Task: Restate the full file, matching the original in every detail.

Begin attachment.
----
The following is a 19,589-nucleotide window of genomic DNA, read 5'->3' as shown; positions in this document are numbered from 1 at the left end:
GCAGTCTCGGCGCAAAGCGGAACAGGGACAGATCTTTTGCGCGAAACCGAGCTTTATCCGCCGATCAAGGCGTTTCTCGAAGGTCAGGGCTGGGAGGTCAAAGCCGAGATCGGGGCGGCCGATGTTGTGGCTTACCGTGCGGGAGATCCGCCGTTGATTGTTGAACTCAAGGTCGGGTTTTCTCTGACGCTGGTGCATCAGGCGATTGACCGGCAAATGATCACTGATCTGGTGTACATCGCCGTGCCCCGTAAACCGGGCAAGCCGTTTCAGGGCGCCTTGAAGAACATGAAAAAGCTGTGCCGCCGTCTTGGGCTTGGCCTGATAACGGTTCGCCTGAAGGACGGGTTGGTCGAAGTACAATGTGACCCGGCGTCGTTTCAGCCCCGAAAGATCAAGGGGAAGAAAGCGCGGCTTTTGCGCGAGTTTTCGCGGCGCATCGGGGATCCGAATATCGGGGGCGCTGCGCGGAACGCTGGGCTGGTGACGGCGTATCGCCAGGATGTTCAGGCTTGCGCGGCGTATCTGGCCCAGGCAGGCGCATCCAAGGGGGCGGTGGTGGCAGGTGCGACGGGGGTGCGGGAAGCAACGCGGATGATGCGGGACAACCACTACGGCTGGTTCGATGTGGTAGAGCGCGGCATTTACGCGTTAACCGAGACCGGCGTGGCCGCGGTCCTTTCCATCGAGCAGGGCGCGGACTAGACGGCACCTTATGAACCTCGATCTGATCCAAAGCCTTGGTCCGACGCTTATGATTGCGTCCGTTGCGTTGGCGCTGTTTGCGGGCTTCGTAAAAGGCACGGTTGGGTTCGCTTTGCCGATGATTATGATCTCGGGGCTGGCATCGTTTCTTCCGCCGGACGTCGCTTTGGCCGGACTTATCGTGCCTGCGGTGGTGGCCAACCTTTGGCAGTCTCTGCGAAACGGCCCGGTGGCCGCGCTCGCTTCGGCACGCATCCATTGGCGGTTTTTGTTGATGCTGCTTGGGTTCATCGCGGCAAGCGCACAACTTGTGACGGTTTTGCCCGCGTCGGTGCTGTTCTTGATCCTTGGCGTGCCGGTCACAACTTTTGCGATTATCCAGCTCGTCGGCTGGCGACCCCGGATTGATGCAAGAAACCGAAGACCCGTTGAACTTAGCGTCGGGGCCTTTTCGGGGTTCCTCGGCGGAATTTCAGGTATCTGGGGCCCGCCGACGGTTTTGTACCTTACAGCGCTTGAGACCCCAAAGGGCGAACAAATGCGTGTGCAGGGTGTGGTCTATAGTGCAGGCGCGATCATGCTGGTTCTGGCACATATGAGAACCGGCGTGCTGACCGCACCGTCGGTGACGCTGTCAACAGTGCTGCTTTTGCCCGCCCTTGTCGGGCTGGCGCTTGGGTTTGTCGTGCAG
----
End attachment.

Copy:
The following is a 19,589-nucleotide window of genomic DNA, read 5'->3' as shown; positions in this document are numbered from 1 at the left end:
GCAGTCTCGGCGCAAAGCGGAACAGGGACAGATCTTTTGCGCGAAACCGAGCTTTATCCGCCGATCAAGGCGTTTCTCGAAGGTCAGGGCTGGGAGGTCAAAGCCGAGATCGGGGCGGCCGATGTTGTGGCTTACCGTGCGGGAGATCCGCCGTTGATTGTTGAACTCAAGGTCGGGTTTTCTCTGACGCTGGTGCATCAGGCGATTGACCGGCAAATGATCACTGATCTGGTGTACATCGCCGTGCCCCGTAAACCGGGCAAGCCGTTTCAGGGCGCCTTGAAGAACATGAAAAAGCTGTGCCGCCGTCTTGGGCTTGGCCTGATAACGGTTCGCCTGAAGGACGGGTTGGTCGAAGTACAATGTGACCCGGCGTCGTTTCAGCCCCGAAAGATCAAGGGGAAGAAAGCGCGGCTTTTGCGCGAGTTTTCGCGGCGCATCGGGGATCCGAATATCGGGGGCGCTGCGCGGAACGCTGGGCTGGTGACGGCGTATCGCCAGGATGTTCAGGCTTGCGCGGCGTATCTGGCCCAGGCAGGCGCATCCAAGGGGGCGGTGGTGGCAGGTGCGACGGGGGTGCGGGAAGCAACGCGGATGATGCGGGACAACCACTACGGCTGGTTCGATGTGGTAGAGCGCGGCATTTACGCGTTAACCGAGACCGGCGTGGCCGCGGTCCTTTCCATCGAGCAGGGCGCGGACTAGACGGCACCTTATGAACCTCGATCTGATCCAAAGCCTTGGTCCGACGCTTATGATTGCGTCCGTTGCGTTGGCGCTGTTTGCGGGCTTCGTAAAAGGCACGGTTGGGTTCGCTTTGCCGATGATTATGATCTCGGGGCTGGCATCGTTTCTTCCGCCGGACGTCGCTTTGGCCGGACTTATCGTGCCTGCGGTGGTGGCCAACCTTTGGCAGTCTCTGCGAAACGGCCCGGTGGCCGCGCTCGCTTCGGCACGCATCCATTGGCGGTTTTTGTTGATGCTGCTTGGGTTCATCGCGGCAAGCGCACAACTTGTGACGGTTTTGCCCGCGTCGGTGCTGTTCTTGATCCTTGGCGTGCCGGTCACAACTTTTGCGATTATCCAGCTCGTCGGCTGGCGACCCCGGATTGATGCAAGAAACCGAAGACCCGTTGAACTTAGCGTCGGGGCCTTTTCGGGGTTCCTCGGCGGAATTTCAGGTATCTGGGGCCCGCCGACGGTTTTGTACCTTACAGCGCTTGAGACCCCAAAGGGCGAACAAATGCGTGTGCAGGGTGTGGTCTATAGTGCAGGCGCGATCATGCTGGTTCTGGCACATATGAGAACCGGCGTGCTGACCGCACCGTCGGTGACGCTGTCAACAGTGCTGCTTTTGCCCGCCCTTGTCGGGCTGGCGCTTGGGTTTGTCGTGCAG